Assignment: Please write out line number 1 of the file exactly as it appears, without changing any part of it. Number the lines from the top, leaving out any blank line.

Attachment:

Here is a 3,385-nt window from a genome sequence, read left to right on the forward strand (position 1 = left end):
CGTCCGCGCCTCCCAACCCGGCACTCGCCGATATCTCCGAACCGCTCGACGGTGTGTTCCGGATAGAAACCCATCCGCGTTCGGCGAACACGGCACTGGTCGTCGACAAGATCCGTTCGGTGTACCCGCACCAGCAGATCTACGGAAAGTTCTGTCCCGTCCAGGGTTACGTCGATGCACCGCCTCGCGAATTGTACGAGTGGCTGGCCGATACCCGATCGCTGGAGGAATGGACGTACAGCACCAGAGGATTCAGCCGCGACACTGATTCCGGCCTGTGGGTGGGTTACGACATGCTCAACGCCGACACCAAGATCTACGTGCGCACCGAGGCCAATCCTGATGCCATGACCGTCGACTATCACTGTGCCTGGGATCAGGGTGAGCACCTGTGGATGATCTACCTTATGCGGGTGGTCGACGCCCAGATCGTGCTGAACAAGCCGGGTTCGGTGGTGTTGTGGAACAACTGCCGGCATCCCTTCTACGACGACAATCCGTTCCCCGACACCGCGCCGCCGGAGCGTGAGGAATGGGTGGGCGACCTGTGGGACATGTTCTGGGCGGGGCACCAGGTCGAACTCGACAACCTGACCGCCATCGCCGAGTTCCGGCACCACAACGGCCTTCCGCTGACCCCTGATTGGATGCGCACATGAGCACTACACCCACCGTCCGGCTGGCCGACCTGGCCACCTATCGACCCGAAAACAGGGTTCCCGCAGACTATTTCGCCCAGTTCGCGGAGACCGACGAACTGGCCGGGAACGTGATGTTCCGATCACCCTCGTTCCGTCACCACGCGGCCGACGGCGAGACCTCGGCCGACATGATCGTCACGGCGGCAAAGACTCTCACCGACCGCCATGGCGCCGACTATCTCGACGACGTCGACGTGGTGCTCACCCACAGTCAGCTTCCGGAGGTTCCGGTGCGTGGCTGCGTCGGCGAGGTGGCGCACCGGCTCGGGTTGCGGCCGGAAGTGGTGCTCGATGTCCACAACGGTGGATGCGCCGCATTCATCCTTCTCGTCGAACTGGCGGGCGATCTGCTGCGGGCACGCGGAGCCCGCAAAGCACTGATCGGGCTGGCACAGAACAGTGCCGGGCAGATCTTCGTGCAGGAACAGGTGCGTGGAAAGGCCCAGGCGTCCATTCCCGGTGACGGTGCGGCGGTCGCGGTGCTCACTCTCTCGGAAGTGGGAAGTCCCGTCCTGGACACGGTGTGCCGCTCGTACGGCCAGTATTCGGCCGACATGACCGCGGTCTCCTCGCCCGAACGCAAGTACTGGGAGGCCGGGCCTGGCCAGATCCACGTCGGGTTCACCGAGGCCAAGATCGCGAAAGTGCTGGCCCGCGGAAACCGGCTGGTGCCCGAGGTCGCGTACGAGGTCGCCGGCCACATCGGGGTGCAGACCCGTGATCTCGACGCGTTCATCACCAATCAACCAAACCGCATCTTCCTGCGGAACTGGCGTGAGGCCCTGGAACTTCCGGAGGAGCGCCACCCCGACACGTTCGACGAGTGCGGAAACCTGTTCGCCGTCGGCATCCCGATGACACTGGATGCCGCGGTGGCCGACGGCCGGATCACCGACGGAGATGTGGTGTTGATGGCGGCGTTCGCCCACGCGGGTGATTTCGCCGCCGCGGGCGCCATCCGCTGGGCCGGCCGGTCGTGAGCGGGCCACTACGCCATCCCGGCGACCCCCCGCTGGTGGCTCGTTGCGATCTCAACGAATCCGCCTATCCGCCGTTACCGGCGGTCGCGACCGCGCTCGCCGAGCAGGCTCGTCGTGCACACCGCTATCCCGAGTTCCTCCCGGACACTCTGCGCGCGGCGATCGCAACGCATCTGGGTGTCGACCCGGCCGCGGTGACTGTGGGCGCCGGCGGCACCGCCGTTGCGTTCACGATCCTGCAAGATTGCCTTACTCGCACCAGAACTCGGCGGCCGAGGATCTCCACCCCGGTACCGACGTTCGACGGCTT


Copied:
Here is a 3,385-nt window from a genome sequence, read left to right on the forward strand (position 1 = left end):